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New York American Water rate hikes are highest in Lynbrook


Residents in the Lynbrook, Merrick and North Shore water districts found a letter from New York American Water in their mailboxes during the last week of October, and it wasn’t a water bill. It was a rate increase notice, signed off on by the New York Public Service Commission.

NYAW said in the letter that it needed additional revenue to cover its production costs and property taxes. According to the letter, Lynbrook residents will see the biggest increase — 6.47 percent — while rates in the Merrick district will rise by 5.57 percent, and the North Shore district will see a 4.78 percent increase. The new rates took effect on Nov. 1.

“New York American Water is employing every effort to manage the cost of water by reducing expenses, finding efficiencies and working with our customers in finding ways to reduce their bills through water conservation,” Lee Mueller, NYAW’s manager of external affairs, said in a statement. “Water providers throughout the region continue to face increasing costs and regulatory challenges in providing water that meets or surpasses all federal, state and local standards. It is our obligation to meet these challenges head-on and do so effectively, efficiently and responsibly on behalf of the 125,000 households we serve.

“When our customers conserve,” Mueller continued, “not only do they reduce their water bill, but New York American Water is able to defer infrastructure investment projects that are needed to meet peak water demand, which can reach as high as 50 million gallons of water a day in the summer. Conservation is important for helping our customers control their water bill, and it supports the long-term sustainability of Long Island’s sole-source aquifer, which is under significant stress.”

Before the hike was announced, Lynbrook Mayor Alan Beach wrote a letter to Gov. Andrew Cuomo about imposing a cap on the hikes, and in response to the latest increase, he said he stood by his letter. “I implore the governor to impose a 2 percent cap on utility increases, such as the water company,” Beach said, “just like the 2 percent cap he imposes on town and village taxes.”

Deputy Mayor Michael Hawxhurst criticized the utility while urging elected officials to regulate it. “American Water is ... more worried about profits and high pay for executives,” he said. “Our state representatives have failed us in their regulation of such a vital resource.”

State Sen. Todd Kaminsky, a Democrat from Long Beach, also decried the rate hikes. “American Water has been gouging hard-working ratepayers for too long, and this latest increase is another affront to them,” he said. “The Public Service Commission should have never granted these increases in the first place, and Albany clearly needs to find a better way to hold our utilities accountable and ensure they are acting honestly and reasonably with the residents they serve.”

The rate hikes were also a topic at Monday’s village board meeting, with Beach, Hawxhurst and local business owner Jeffrey Greenfield calling on the state to intervene.

In response to a Herald Facebook post, Lynbrook resident Veronica Sympson Krendel said her water bill is now hundreds of dollars per month after NYAW changed her meter. Jonathan Meneses said he had also seen a hike. “We need to get rid of American Water and have it taken over,” he said. “Why is half my bill a delivery fee?”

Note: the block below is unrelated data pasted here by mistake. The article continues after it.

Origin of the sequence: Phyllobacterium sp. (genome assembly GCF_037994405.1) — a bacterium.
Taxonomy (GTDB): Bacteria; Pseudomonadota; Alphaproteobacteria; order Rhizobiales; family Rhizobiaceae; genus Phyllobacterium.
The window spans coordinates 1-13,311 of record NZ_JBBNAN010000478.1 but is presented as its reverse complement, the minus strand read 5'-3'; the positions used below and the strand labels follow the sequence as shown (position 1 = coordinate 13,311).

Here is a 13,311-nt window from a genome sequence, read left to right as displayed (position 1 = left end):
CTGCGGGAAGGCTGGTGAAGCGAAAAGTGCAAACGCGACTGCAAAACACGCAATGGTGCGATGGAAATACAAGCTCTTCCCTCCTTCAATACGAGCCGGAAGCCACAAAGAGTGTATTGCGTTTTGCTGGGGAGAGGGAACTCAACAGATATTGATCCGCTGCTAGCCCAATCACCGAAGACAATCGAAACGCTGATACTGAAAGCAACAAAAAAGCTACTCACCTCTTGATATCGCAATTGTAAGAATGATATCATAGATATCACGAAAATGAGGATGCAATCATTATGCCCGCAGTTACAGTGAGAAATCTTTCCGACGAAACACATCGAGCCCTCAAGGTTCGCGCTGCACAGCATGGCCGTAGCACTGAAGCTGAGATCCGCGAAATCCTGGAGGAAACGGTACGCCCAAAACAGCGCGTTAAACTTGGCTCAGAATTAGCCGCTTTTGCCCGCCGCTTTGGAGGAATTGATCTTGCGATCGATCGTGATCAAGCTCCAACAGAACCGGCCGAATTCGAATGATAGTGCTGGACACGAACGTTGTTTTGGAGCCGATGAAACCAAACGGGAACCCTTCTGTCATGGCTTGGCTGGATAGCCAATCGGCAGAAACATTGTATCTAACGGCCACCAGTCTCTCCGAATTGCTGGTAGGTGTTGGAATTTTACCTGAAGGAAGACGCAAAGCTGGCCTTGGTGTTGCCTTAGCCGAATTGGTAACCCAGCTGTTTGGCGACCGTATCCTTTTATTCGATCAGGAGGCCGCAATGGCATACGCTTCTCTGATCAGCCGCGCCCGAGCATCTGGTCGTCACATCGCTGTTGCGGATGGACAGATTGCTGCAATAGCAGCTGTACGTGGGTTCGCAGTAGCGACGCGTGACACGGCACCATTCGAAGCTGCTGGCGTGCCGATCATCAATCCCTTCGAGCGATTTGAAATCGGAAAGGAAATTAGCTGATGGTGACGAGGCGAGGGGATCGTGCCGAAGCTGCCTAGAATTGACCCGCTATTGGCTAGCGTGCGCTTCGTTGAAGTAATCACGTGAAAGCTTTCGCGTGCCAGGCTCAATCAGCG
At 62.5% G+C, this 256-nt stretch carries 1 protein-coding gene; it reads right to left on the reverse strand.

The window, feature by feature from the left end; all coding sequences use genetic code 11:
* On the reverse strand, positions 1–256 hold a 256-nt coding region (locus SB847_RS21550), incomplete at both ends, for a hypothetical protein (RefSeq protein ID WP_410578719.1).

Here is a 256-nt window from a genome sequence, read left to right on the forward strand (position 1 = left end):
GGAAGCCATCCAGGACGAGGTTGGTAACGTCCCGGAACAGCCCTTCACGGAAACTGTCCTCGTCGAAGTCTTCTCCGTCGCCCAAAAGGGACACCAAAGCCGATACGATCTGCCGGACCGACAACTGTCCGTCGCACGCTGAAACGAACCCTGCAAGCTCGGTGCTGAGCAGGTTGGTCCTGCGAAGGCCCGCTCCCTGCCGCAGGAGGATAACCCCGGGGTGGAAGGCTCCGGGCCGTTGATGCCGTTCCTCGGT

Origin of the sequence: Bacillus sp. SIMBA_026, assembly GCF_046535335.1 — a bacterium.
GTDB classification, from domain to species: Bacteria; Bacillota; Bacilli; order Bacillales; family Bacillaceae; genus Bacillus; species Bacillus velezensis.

Many residents also pointed to a study completed by the nonprofit Environmental Working Group, which collaborates with scientists to analyze data from nearly 50,000 local water utilities in all 50 states, and found that there are contaminants in Lynbrook’s drinking water. They included arsenic, chromium and radium, which can cause cancer.

Dr. Olga Naidenko, vice president of science investigations at the Environmental Working Group, explained that even though the water meets water-quality standards, it is still potentially hazardous. “Our broad assessment is that the water quality provided by this particular system complies with regulations,” Naidenko said, “but there are still contaminants in the water at levels, while completely legal, that are still more than scientists would say is good for your health.”

Naidenko said the data was compiled from 2016 and 2017, and was the result of several quality-control tests. She added that the lead levels in the water supply were dangerous, though they also did not violate federal standards.

In response to the studies, NYAW released a statement noting that it takes water quality and safety seriously, and that its treatment processes ensure that the systems meet all the standards of the state, county and the Environmental Protection Agency for safe drinking water. The utility also releases water-quality reports to its customers each year. “The end result of these efforts is that New York American Water treats and delivers high-quality, reliable water,” Mueller said.

Ty Fuller, chairman of the Long Island Water Conference, refuted the Environmental Working Group’s findings, and noted that the county and state departments of health rely on comprehensive science and risk assessments when evaluating water, and that all water contains minerals and other natural substances.

“The EWG’s report focuses solely on the standards set at the federal level, and neglects the several additional layers of oversight and guidelines set at the state and local level,” Fuller said. “Due to this fact, residents should be cautious when drawing conclusions from this report.”

Many residents, however, expressed concerns about the report and the hike. “Public utilities should not be for-profit organizations,” Mike Silverstein said, “and the water shouldn’t have any percentages of cancer-causing anything in [it].”